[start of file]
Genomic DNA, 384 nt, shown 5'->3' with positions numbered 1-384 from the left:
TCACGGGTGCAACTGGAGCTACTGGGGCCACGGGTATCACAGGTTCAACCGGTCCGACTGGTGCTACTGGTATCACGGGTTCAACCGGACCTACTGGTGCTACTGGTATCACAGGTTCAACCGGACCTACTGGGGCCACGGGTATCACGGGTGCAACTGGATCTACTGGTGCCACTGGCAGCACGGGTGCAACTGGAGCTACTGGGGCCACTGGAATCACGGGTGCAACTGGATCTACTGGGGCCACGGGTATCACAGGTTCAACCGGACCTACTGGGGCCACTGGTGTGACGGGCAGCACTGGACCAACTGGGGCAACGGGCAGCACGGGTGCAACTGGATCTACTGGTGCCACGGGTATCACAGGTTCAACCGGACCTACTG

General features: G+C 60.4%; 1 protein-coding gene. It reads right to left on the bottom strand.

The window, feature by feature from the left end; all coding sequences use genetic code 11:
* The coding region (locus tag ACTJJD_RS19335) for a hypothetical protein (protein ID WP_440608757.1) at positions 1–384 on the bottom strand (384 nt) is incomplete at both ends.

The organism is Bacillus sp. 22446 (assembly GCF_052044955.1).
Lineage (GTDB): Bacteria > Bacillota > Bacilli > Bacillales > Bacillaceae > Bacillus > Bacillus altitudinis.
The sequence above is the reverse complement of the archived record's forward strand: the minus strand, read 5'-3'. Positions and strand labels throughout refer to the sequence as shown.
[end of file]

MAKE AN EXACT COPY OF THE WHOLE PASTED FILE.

Genomic DNA, 384 nt, shown 5'->3' with positions numbered 1-384 from the left:
TCACGGGTGCAACTGGAGCTACTGGGGCCACGGGTATCACAGGTTCAACCGGTCCGACTGGTGCTACTGGTATCACGGGTTCAACCGGACCTACTGGTGCTACTGGTATCACAGGTTCAACCGGACCTACTGGGGCCACGGGTATCACGGGTGCAACTGGATCTACTGGTGCCACTGGCAGCACGGGTGCAACTGGAGCTACTGGGGCCACTGGAATCACGGGTGCAACTGGATCTACTGGGGCCACGGGTATCACAGGTTCAACCGGACCTACTGGGGCCACTGGTGTGACGGGCAGCACTGGACCAACTGGGGCAACGGGCAGCACGGGTGCAACTGGATCTACTGGTGCCACGGGTATCACAGGTTCAACCGGACCTACTG

General features: G+C 60.4%; 1 protein-coding gene. It reads right to left on the bottom strand.

The window, feature by feature from the left end; all coding sequences use genetic code 11:
* The coding region (locus tag ACTJJD_RS19335) for a hypothetical protein (protein ID WP_440608757.1) at positions 1–384 on the bottom strand (384 nt) is incomplete at both ends.

The organism is Bacillus sp. 22446 (assembly GCF_052044955.1).
Lineage (GTDB): Bacteria > Bacillota > Bacilli > Bacillales > Bacillaceae > Bacillus > Bacillus altitudinis.
The sequence above is the reverse complement of the archived record's forward strand: the minus strand, read 5'-3'. Positions and strand labels throughout refer to the sequence as shown.